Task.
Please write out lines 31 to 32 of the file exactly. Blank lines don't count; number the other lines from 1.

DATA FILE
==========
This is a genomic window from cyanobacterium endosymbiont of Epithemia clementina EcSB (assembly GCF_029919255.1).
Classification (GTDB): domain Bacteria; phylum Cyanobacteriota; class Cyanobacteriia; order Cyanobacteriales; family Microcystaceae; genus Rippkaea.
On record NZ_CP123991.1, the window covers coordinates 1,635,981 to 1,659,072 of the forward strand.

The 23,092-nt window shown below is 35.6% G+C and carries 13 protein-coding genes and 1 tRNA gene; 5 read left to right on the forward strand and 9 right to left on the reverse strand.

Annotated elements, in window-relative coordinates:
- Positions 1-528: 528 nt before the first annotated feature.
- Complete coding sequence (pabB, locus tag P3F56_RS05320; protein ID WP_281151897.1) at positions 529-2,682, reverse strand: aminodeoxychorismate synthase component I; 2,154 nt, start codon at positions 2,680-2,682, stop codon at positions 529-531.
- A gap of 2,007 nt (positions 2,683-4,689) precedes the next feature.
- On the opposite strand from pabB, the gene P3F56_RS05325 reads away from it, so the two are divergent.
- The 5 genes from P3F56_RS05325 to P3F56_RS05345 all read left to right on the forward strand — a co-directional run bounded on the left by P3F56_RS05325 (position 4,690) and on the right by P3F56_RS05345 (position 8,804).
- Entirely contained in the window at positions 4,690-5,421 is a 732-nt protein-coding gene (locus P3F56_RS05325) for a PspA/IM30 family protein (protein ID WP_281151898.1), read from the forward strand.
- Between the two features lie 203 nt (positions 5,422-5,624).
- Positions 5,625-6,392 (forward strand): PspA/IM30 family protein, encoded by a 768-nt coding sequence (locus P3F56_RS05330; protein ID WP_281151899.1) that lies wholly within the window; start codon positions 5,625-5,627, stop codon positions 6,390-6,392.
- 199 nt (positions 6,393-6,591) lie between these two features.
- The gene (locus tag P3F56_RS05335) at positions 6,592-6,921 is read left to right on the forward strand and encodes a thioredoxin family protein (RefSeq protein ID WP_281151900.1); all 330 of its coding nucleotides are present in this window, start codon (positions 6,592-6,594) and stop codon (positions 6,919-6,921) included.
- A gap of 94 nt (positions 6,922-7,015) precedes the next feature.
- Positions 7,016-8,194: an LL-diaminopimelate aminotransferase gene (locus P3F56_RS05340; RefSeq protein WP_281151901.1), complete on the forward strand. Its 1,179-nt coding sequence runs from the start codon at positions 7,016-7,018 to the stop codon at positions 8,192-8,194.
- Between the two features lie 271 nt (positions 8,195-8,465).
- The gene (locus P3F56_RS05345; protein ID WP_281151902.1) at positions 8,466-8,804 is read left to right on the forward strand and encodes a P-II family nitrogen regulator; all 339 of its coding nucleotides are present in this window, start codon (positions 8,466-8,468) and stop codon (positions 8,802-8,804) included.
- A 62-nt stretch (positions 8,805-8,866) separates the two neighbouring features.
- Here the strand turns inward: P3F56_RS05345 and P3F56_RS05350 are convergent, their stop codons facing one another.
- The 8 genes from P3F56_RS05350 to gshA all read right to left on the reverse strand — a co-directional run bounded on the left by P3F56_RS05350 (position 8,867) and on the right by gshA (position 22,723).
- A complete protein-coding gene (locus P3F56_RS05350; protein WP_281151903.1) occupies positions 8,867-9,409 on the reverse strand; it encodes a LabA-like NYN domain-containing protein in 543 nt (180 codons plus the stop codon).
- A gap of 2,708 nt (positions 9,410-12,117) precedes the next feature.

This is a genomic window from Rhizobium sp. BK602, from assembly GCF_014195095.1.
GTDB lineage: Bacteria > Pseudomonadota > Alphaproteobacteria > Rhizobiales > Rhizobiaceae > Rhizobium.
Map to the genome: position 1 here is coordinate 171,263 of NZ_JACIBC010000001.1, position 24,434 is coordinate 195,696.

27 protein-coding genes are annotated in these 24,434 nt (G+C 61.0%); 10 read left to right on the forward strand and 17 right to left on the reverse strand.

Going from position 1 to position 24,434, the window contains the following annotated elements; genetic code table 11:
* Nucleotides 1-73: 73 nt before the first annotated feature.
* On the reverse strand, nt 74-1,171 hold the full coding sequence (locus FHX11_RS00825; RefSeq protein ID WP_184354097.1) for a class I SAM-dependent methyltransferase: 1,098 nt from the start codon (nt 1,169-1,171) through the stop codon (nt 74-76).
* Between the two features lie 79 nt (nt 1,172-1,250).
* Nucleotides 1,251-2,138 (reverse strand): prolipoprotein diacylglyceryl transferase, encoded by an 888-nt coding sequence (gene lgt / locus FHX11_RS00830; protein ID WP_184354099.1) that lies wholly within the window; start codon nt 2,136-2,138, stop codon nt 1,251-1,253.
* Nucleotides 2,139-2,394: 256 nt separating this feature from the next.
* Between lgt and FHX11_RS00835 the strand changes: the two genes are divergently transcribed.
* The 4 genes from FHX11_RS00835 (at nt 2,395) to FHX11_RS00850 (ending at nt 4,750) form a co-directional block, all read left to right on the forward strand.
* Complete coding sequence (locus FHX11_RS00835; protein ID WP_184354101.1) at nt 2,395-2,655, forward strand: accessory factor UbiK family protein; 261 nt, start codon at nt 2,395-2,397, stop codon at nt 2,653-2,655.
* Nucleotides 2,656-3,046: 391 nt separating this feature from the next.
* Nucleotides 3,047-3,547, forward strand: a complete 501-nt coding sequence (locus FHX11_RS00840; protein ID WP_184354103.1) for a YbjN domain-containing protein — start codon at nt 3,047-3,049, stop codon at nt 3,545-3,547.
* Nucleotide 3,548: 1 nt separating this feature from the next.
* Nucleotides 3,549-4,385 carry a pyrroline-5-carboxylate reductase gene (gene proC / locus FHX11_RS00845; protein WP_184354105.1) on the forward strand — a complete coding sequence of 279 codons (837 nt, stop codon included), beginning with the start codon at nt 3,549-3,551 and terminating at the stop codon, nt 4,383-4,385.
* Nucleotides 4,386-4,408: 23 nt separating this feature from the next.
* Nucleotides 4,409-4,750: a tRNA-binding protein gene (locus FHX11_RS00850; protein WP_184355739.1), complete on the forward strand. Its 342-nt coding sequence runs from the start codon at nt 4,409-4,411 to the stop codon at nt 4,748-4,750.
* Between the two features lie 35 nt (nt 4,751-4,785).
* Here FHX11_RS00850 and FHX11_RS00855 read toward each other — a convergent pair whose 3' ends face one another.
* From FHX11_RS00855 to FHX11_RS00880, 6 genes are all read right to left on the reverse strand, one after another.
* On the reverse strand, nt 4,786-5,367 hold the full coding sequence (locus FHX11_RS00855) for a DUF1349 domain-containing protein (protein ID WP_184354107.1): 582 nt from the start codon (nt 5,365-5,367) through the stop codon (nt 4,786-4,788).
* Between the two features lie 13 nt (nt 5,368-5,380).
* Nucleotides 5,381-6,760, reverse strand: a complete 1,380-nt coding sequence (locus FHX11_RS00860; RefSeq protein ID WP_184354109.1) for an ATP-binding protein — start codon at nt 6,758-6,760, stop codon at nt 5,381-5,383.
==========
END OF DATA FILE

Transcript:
* On the reverse strand, nt 74-1,171 hold the full coding sequence (locus FHX11_RS00825; RefSeq protein ID WP_184354097.1) for a class I SAM-dependent methyltransferase: 1,098 nt from the start codon (nt 1,169-1,171) through the stop codon (nt 74-76).
* Between the two features lie 79 nt (nt 1,172-1,250).